Johnson & Johnson pauses COVID-19 vaccine trials due to sick subject

After a participant in one of its coronavirus vaccine trials became sick with an unexplained illness, manufacturer Johnson & Johnson announced Monday that it has suspended its COVID-19 vaccine investigations. An independent data-safety monitoring board is now reviewing the case to determine if the complication is tied to the study intervention.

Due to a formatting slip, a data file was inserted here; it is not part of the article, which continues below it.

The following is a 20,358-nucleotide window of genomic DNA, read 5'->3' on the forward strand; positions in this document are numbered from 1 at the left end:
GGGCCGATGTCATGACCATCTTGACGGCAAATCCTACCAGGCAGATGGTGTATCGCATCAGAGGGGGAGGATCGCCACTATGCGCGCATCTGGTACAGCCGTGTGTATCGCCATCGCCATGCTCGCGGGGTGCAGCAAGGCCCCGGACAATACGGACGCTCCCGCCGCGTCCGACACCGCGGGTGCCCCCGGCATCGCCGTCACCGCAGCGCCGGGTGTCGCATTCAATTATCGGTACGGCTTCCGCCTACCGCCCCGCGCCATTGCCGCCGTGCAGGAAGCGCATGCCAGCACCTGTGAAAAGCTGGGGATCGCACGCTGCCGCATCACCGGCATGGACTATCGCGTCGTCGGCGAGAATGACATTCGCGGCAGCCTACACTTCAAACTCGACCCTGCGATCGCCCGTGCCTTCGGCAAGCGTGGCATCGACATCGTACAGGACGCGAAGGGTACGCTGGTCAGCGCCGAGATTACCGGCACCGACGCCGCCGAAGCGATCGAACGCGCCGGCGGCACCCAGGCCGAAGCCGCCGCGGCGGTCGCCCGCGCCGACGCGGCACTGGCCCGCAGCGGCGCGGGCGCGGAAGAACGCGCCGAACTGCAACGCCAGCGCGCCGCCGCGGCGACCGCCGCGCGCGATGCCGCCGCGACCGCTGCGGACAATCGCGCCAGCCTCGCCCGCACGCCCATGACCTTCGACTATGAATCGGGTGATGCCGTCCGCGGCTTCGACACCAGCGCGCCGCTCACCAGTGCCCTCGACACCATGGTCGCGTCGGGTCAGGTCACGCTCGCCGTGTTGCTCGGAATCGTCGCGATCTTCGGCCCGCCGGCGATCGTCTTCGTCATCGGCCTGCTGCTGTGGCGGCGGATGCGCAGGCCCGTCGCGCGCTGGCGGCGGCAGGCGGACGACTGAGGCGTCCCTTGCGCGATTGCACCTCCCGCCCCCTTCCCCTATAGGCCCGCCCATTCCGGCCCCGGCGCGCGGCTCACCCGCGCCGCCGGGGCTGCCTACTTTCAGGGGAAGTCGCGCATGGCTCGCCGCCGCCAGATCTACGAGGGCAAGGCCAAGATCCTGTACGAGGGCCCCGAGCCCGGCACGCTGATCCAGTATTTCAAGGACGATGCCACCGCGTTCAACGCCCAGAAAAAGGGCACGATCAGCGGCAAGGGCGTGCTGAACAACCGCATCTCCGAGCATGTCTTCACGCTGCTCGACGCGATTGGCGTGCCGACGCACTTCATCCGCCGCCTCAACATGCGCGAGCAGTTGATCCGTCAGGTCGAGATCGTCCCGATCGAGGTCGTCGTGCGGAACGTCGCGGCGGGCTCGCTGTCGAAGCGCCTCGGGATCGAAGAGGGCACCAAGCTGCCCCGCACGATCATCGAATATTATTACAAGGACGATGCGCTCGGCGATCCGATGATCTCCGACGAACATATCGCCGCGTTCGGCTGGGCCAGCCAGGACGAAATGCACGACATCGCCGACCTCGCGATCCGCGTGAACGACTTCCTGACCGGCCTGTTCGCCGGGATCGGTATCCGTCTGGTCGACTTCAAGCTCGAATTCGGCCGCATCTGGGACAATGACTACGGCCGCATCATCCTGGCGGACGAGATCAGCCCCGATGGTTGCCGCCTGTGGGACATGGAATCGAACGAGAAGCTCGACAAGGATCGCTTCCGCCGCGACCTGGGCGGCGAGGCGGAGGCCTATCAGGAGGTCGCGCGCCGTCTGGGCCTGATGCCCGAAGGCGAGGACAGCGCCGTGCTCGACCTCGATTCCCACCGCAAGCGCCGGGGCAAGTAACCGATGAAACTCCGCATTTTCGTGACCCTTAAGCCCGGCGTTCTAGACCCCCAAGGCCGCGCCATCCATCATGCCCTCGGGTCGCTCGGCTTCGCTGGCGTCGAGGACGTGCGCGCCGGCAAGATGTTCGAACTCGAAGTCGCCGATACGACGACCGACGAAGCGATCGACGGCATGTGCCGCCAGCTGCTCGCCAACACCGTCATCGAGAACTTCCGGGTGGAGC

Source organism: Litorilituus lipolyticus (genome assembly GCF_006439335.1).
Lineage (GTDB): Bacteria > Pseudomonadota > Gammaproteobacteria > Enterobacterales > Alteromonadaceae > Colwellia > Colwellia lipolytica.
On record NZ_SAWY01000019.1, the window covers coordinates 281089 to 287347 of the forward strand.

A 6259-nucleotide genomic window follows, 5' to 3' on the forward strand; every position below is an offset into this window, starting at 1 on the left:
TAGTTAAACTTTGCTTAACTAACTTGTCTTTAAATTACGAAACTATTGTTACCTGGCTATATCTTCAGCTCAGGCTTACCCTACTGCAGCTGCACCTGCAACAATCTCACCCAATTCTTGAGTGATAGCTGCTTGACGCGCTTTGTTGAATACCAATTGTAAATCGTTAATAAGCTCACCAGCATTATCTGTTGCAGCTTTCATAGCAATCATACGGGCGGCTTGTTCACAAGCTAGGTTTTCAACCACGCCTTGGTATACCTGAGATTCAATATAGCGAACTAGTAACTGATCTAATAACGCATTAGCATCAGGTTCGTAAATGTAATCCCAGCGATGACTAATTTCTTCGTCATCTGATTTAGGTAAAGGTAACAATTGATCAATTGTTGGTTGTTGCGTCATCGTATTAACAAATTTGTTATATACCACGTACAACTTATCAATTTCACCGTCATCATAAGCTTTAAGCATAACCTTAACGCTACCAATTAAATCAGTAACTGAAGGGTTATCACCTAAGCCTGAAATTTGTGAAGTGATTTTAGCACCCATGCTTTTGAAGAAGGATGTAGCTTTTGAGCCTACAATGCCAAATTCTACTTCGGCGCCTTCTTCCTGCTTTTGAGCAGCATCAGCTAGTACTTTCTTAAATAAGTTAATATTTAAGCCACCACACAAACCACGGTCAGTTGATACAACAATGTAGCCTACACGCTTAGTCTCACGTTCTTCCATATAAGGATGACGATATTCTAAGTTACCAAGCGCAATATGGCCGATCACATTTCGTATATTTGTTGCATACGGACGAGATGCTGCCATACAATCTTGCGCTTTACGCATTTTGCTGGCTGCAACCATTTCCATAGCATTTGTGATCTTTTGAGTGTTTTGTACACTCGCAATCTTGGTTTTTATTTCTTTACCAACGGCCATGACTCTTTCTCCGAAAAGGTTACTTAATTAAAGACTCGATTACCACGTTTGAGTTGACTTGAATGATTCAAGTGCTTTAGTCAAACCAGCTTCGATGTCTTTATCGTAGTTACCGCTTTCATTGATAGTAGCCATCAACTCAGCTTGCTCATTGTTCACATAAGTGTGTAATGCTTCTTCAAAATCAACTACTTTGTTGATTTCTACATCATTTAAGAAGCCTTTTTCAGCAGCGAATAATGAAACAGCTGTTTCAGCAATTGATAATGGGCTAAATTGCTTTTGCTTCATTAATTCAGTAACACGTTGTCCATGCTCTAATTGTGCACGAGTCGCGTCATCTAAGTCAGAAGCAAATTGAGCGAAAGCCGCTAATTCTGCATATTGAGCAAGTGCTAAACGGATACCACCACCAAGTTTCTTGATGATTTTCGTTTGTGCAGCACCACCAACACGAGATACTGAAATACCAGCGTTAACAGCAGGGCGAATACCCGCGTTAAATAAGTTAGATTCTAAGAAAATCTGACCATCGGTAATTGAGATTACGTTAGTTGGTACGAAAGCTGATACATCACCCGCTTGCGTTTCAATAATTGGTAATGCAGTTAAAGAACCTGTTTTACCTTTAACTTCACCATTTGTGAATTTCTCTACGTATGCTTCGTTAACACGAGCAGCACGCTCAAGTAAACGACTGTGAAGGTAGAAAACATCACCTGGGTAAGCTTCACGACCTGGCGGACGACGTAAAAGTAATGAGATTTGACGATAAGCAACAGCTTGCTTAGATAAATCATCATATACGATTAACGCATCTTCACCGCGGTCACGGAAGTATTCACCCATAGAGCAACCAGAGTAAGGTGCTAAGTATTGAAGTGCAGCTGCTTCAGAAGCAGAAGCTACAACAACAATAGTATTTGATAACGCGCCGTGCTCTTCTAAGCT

After a participant in one of its coronavirus vaccine trials became sick with an unexplained illness, manufacturer Johnson & Johnson announced Monday that it has suspended its COVID-19 vaccine investigations. An independent data-safety monitoring board is now reviewing the case to determine if the complication is tied to the study intervention. If the experts find a correlation, safety concerns could potentially derail the candidate vaccine, which is one of the most advanced currently under development. A Phase III trial with as many as 60,000 volunteers launched last month, with hopes of results rolling in as soon as the end of this year and regulatory clearance for use in early 2021. The pause in dosing with the J&J vaccine, which it developed in collaboration with Boston's Beth Israel Deaconess Medical Center, comes after AstraZeneca twice had to put its trials on hold to make sure serious adverse events were not linked to its vaccine.